Arbitrage

    Page 3 of 8 - About 72 Essays
  • Adaptive Market Hypothesis Essay

    portfolio wisely selected. An investor cannot earn abnormal profit by using information relevant to the stock. Even professional investors are unable to outperform the market (Shiller (2015), p.197). The concept of the EMH is that if there were any arbitrage opportunities available, they would already be taken as there are constantly active managers searching for mispriced stocks, which in the end results in the markets being efficient. This theory assumes that all investors act form rational…

    Words: 1001 - Pages: 5
  • Market Anomalies Essay

    Behavioral Aspects of Market Anomalies Anomaly is defined as ‘something that deviates from what is standard, normal, or expected’ by Oxford dictionary (2016). George and Elton (2001) has defined market anomaly as a new or unexpected phenomenon in relation to any theory, model or hypothesis. The founder of behavioural finance, Tversky and Kahneman (1986), suggested that the market anomalies are the indicators of inefficient markets, which might either occur only once and disappear, or occur…

    Words: 726 - Pages: 3
  • Barings Bank Case Study

    There are no limitations on the transaction. Barings don't set limits for proprietary positions Leeson because it felt did not bear the risk of the market to arbitrage deals. Indeed arbitrage deals only terpapari very little market risk, but such transactionscontain risks and settlement risks basis. The basic risk occurs if the prices in the two markets do not always move together or with the same rate, whereas the settlement…

    Words: 1619 - Pages: 7
  • An Analysis Of Merton's Intertemporal Capital Asset Pricing Model

    The investor 's objective is to maximize the portfolio 's expected return, subject to an acceptable level of risk (or minimize risk, subject to an acceptable expected return). The assumption of a single time period, coupled with assumptions about the investor 's attitude toward risk, allows risk to be measured by the variance (or standard deviation) of the portfolio 's return. Thus, as indicated by the arrow in Figure 1, the investor is trying to go as far northwest as possible. As securities…

    Words: 1070 - Pages: 4
  • To Build The Tower Analysis

    In “To Build the Tower”, Glissant offers his own take of the myth of the tower of Babel. His goal is to argue that “It is possible to build the Tower-in every language,” (109), which he does so by arguing the importance of regarding other languages. The relationships between languages have BLAH. Glissant explores the history of the relationship of the world’s languages. The idea that you either “Live in seclusion or open up to the other,” (103) was what legitimized language domination in history…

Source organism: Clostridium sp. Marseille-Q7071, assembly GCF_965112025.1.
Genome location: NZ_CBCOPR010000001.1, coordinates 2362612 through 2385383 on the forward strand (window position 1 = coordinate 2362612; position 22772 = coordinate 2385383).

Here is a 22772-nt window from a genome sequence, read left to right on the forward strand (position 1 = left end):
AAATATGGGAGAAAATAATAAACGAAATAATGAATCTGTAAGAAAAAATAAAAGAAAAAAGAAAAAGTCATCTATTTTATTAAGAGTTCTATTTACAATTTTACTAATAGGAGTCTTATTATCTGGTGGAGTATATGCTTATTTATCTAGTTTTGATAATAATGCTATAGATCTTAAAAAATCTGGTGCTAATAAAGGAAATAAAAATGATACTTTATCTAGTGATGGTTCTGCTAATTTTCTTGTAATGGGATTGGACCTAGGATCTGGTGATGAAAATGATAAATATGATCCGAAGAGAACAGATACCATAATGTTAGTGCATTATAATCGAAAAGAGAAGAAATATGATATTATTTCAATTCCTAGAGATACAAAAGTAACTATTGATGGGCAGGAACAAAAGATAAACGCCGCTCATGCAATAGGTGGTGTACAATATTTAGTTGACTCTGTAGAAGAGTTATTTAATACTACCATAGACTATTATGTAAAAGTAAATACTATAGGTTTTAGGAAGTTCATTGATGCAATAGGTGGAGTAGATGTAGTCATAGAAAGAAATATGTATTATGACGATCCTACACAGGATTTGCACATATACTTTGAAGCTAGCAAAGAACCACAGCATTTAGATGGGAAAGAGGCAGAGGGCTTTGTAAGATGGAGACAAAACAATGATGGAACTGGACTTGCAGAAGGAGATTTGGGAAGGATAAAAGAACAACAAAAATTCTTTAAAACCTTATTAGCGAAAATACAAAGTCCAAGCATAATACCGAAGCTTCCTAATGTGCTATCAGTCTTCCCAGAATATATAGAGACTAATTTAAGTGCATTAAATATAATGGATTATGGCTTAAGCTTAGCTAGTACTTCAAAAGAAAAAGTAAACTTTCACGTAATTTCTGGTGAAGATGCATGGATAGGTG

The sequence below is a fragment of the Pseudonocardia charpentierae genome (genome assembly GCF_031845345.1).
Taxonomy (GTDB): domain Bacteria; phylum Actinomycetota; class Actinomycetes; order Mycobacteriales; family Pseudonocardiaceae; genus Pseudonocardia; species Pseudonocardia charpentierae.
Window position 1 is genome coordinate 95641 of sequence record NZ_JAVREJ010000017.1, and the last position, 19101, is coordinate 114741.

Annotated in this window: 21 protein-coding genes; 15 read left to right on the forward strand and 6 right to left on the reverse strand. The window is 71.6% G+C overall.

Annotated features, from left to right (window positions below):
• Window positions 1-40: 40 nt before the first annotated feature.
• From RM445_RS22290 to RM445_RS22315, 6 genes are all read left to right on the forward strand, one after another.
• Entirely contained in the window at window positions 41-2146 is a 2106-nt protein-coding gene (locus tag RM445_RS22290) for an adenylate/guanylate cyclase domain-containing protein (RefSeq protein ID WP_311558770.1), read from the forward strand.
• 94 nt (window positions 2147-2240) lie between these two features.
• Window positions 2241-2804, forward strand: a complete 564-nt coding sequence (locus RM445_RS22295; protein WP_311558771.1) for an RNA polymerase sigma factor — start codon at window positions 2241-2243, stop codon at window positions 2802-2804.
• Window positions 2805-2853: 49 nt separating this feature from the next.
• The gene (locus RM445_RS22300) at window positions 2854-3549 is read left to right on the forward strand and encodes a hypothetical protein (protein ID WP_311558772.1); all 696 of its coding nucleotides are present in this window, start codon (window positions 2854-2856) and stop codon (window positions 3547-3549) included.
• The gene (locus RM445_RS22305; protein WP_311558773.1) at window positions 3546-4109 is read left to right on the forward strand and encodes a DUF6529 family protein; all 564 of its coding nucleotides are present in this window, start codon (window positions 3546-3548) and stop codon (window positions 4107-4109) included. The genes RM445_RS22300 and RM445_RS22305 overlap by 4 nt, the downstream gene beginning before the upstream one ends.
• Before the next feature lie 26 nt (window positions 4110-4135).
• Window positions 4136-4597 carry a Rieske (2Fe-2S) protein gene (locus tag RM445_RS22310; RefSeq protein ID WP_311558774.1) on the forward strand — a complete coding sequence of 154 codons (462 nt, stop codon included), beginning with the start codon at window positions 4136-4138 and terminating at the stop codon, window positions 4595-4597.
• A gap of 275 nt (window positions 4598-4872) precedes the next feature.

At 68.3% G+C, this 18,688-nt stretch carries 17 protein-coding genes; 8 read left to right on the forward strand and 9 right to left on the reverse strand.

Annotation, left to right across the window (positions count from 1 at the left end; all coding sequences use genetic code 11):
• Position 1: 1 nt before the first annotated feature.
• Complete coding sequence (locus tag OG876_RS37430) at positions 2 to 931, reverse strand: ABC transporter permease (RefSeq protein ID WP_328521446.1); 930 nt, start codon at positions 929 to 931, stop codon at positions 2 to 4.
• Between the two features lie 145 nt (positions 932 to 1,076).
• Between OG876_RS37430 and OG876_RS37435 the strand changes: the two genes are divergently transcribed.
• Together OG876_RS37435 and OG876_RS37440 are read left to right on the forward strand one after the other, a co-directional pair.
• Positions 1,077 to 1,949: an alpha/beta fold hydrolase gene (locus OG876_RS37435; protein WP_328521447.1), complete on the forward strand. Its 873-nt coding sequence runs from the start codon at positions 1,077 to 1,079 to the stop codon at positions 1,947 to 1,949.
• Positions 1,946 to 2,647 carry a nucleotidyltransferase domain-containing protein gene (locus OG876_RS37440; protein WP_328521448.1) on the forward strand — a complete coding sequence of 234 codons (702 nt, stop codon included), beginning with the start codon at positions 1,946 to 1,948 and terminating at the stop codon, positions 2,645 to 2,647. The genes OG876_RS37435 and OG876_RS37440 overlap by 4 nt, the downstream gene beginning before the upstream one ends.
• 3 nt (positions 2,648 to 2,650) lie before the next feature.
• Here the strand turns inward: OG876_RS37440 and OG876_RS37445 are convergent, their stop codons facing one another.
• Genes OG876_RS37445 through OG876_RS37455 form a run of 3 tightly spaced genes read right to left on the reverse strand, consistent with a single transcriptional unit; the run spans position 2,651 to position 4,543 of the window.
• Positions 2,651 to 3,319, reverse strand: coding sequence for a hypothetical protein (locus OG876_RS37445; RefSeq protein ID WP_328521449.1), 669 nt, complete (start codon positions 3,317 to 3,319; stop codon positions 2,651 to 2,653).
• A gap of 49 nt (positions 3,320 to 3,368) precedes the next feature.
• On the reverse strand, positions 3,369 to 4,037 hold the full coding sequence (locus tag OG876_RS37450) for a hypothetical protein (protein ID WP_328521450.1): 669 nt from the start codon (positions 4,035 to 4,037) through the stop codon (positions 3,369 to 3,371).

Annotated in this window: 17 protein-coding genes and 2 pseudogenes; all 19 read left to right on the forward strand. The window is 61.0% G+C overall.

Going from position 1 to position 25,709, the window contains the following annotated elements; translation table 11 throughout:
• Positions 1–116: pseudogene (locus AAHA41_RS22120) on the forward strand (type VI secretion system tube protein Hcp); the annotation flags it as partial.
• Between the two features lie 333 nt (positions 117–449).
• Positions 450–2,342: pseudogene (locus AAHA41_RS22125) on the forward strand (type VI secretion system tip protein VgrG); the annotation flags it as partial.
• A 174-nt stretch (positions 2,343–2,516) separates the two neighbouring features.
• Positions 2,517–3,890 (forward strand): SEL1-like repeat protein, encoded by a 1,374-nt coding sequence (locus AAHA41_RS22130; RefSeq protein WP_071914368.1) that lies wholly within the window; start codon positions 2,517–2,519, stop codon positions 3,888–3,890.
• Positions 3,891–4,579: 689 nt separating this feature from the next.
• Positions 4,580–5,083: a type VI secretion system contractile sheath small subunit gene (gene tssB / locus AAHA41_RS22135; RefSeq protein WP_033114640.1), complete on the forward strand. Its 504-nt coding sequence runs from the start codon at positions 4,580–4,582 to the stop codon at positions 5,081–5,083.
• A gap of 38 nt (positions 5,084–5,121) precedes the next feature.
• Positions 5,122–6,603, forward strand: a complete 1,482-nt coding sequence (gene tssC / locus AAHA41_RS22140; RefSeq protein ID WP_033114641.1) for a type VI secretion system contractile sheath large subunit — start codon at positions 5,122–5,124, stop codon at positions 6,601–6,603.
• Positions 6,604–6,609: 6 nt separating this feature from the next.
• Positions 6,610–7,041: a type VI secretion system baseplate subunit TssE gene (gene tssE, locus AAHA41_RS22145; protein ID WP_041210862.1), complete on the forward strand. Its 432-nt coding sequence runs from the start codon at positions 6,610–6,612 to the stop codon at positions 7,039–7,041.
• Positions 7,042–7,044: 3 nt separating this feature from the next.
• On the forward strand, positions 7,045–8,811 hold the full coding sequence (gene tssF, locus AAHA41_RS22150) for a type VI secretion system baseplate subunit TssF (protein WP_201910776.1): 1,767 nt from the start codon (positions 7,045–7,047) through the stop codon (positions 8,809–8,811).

Words: 1256 - Pages: 6
  • Copula Function Approach

    Li (2000) introduced copula function approach in the aspect of evaluating credit derivatives, the copula function has gradually become the main approach in pricing CDO (Burtschell & George, 2005). In Li (2000) paper, a new random variable named ‘time-until-default’ was created to demonstrate survival time of each defaultable entity. And the copula function approach is based on this random variable to evaluate the default probability of financial instruments. Specifically, copula function specify…

    Words: 1169 - Pages: 5
  • How Did George Soros Influence The World

    family went to England, where he attended the London School of Economics as he worked as a railway porter and waiter. Later on after his graduation, he joined the London brokerage firm Singer and Friedlander, and became adept in international arbitrage. However, he later moved to New York, where he established himself by trading on Wall Street. Due to his influence, George Soros rose to the position of New York Hedge fund manager hence becoming one of the most powerful…

    Words: 431 - Pages: 2
  • Post-Earnings-Announcement Drift (PEAD)

    flaws explanation, arguing that, since the cause of the drift is investor’s naivety, arbitragers should eliminate the effect over time, enforcing efficient markets in the long run. However, Schleifer and Vishny (1997) identified that real world arbitrage is risky and argue that this risk combined with high transaction costs impede arbitrageurs. Such hypothesis explains why the drift has been so consistent over the years further imposing doubts regarding the market efficiency…

    Words: 1319 - Pages: 6
  • Quantum Fund Case Study

    Introduction The European Union – EU consists of 28 countries that participates in the world economy as one economic unit and partly operates under one official currency, the euro. England is one of the biggest members; however, instead of adopting the euro, they still keep pound sterling as their official currency. One of the reasons for keeping the pound can certainly be found in British pound attack in 1992 and Quantum fund is blame as the culprit. This paper contains 4 chapters which are…

    Words: 1487 - Pages: 6
  • Failure Of The League Of Nations Essay

    The League of Nations was borne out of collective desire of the nations around the world to prevent war, promote world peace and stability. Not to mention, the unprecedented destruction and death caused by World War I spurred the victorious nations into establishing a system of collective security in the form of League of Nations. The primary motive of the League of Nations was to prevent/deter or address any aggression by a state through collective response from other states, thereby ensuring…

    Words: 1731 - Pages: 7
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